It is a truth universally acknowledged that a devotee of Jane Austen fiction must be in want of more to read. Whether it is rereading her main novels for the hundredth time, finishing another author’s completion of Sanditon, or even reading the multitude of continuations and retellings (to which there are many), a true Janeite cannot be stopped. Then, there is the matter of her juvenilia, to which I recently indulged. Love and Freindship (sic) consists of several short works of Austen’s juvenilia that she wrote from around 1790 to 1793 as a means to entertain her family. Can I pause for a moment to express how endearing I find it that the family created stories to share with each other? While critics are divided on whether these attempts by a teenage Austen are worth publication, I believe they are worth reading as they showcase the author’s trademark humor and wit. From these early writings, one can see Austen working towards the literary masterpieces that will continue to be loved forever.
Love and Freindship perfectly demonstrates how young Jane adored writing epistolary works that mocked the sensational and Gothic fictions of the time. The opening letter of this short novel is from Isabel to her friend, Laura. Isabel figures that since Laura is getting older, she should discuss the exciting events of her life to Isabel’s daughter Marianne in order to impart some everlasting wisdom. From this point forward, we only witness Laura’s point of view as she documents her scandalous life to Marianne through a series of letters. Laura certainly takes Marianne and readers on an adventure into the misfortunes that have befallen her.
“Summon up all the fortitude you possess; for alas! In the perusal of the following Pages, your sensibility will be most tried.”
Austen is clearly having a lot of fun and is surprisingly adept of satire, considering how young she was when she composed Love and Freindship. This short novel is pure melodrama with its quick marriages, tragic deaths, and fainting spells (I cannot stress the amount of fainting that occurs). Laura’s misadventures are so ridiculous, but I was laughing out loud so many times. Had this work been a full-length novel, it would have overstayed its welcome, but at 40 pages, it works as a pleasure read.
To summarize some of the plot, Laura almost immediately marries Edward after he appears in her family home seeking shelter. He is the son of a baronet and was supposed to marry another, but Edward is strong-willed to do the opposite of what his father wants. The newlyweds soon find themselves in the home of Edward’s friends, Augustus and Sophia, who are quite scandalous as well. These two also married against their parents’ wishes, stole a bunch of money from Augustus’s father, and racked up so many debts that Augustus is now imprisoned. When Edward goes to see if he can free Augustus, he disappears and leaves the ladies to fend for themselves as they head to Scotland.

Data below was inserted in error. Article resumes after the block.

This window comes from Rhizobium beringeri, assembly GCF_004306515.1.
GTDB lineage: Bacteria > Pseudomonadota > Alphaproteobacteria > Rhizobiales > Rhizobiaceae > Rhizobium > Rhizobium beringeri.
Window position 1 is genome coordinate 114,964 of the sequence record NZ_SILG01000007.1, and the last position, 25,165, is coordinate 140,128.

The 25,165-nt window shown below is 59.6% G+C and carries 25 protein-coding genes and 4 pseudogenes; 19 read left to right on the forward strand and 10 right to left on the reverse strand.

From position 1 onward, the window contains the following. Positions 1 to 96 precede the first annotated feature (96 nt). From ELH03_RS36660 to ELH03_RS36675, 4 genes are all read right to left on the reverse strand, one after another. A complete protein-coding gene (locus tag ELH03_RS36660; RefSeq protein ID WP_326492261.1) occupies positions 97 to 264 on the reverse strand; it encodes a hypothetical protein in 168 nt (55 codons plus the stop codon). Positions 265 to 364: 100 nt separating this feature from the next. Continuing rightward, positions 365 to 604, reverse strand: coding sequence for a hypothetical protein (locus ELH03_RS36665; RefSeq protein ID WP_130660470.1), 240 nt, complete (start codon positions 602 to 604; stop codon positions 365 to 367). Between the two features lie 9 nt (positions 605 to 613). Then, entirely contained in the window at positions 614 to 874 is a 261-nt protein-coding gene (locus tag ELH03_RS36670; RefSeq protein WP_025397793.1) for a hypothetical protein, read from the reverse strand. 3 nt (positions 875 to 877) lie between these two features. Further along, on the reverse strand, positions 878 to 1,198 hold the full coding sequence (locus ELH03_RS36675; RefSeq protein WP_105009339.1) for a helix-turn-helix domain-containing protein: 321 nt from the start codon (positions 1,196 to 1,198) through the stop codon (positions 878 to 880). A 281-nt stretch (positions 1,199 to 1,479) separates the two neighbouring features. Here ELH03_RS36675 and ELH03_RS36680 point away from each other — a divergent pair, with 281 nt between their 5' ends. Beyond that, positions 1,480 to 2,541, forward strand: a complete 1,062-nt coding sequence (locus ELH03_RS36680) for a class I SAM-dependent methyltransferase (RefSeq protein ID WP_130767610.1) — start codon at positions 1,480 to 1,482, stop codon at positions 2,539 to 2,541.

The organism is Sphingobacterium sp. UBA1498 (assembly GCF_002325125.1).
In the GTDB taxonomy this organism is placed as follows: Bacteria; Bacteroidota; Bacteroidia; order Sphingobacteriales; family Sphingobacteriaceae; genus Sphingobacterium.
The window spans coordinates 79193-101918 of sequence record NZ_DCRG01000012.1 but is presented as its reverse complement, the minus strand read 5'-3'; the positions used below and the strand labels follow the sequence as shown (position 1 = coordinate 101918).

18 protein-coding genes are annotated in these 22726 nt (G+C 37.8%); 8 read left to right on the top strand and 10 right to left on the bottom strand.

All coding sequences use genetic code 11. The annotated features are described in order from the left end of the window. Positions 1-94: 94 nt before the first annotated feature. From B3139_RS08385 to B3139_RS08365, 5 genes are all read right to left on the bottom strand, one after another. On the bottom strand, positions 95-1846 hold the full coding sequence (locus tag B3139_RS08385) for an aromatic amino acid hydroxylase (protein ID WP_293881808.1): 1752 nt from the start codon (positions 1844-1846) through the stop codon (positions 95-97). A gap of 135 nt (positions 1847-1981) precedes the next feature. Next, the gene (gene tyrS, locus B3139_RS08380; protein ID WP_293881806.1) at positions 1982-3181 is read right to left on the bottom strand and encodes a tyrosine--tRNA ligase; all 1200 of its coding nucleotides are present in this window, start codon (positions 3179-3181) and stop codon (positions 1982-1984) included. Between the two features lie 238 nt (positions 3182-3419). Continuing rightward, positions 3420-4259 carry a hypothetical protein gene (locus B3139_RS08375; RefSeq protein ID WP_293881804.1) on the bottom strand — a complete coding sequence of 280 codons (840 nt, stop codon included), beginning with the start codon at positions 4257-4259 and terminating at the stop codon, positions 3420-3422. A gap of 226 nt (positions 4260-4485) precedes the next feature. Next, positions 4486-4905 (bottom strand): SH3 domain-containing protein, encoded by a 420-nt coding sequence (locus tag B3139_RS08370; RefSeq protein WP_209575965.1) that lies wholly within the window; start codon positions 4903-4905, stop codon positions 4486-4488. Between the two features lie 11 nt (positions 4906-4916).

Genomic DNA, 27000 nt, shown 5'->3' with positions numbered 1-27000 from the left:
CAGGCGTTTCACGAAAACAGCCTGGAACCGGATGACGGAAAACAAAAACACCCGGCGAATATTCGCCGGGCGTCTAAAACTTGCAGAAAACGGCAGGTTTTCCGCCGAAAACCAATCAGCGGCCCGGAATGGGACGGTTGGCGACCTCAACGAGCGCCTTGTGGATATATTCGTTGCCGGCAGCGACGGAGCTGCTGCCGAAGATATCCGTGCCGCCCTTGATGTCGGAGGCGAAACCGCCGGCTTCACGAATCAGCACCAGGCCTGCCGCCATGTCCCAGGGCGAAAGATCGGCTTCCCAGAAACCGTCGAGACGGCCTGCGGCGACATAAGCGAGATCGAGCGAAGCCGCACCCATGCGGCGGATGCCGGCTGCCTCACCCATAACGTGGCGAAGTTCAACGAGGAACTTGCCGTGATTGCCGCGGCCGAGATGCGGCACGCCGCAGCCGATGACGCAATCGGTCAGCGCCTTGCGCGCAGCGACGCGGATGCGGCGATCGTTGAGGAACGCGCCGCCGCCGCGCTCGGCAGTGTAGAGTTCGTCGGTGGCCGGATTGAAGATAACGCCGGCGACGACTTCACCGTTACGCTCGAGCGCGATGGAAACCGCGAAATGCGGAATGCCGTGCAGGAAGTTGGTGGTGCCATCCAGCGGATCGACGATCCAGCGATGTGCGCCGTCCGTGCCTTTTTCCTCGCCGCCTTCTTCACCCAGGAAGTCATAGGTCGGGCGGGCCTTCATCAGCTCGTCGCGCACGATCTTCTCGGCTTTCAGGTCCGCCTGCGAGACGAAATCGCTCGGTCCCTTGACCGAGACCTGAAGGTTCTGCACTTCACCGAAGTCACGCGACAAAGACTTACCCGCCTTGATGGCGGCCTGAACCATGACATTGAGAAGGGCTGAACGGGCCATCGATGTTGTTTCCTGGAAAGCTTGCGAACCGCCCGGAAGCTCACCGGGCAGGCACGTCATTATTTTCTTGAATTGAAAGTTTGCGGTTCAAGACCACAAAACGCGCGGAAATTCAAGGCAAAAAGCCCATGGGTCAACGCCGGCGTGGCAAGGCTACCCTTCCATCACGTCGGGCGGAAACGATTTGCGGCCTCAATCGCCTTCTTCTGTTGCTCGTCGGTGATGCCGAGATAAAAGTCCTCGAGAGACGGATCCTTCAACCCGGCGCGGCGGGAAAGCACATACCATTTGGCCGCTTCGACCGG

The ladies have quite the series of short misadventures that are so over-the-top, that you cannot take Laura seriously. It was so fascinating to see the seedlings of Northanger Abbey in this little work. It’s pure, unadulterated fun that only a true Jane Austen lover can appreciate.
The next short novel, Lesley Castle, is essentially an unfinished collection of correspondence between various “friends” who talk mostly of marriage as well as gossip about each other. It represents a development in Austen’s writing, as it features several characters writing to each other, rather than just the one primary voice in Love and Freindship. Like many of these juvenilia pieces, Lesley Castle demonstrates Austen’s love of scandalous writing, something she does to such marvelous effect in her later work, Lady Susan. It begins with Margaret writing of her brother’s adulterous wife running off, leaving not only her husband but her 2-year-old child, and of her widowed father, “fluttering about the streets of London, gay, dissipated and thoughtless at the age of 57” (didn’t expect that from an Austen work). Her correspondent, Charlotte, reports back about her tragedy, the death of her sister’s fiancé from falling off his horse, but she seems far more interested in food than the misfortunes of her sister. In fact, her insensitivity is quite cheeky and definitely the voice of a teenager.
This piece of fiction is another great example of Austen’s emerging gifts for developing characters you just love to hate. Margaret lacks complete self-awareness, as she sees herself in a completely different way than how she comes across in her correspondence. Charlotte serves as an impetus to a few characters that are more fully developed in the later Emma, such as Mr. Woodhouse’s focus on food and the self-centeredness of Mrs. Elton.
Austen’s The History of England is a short essay in which she reflects on the reigns of English monarchs through the centuries. The fifteen-year-old Austen unabashedly mimics the style of historians from her time and reads more like someone’s humorous notes from a history textbook. Austen wrote this work mostly to defend Mary, Queen of Scots, and to berate Elizabeth I for having her murdered. I also adored her defense of Anne Boleyn (spelled “Bullen”).
This collection concluded with A Collection of Letters, which serve more as character sketches than any type of completed work. The fun with reading this one is in how many names appear that would later become beloved (or a bit hated) characters in so many of our beloved Austen novels. Love and Freindship is a fun collection that serves as a history into the development of Jane Austen’s illustrious career.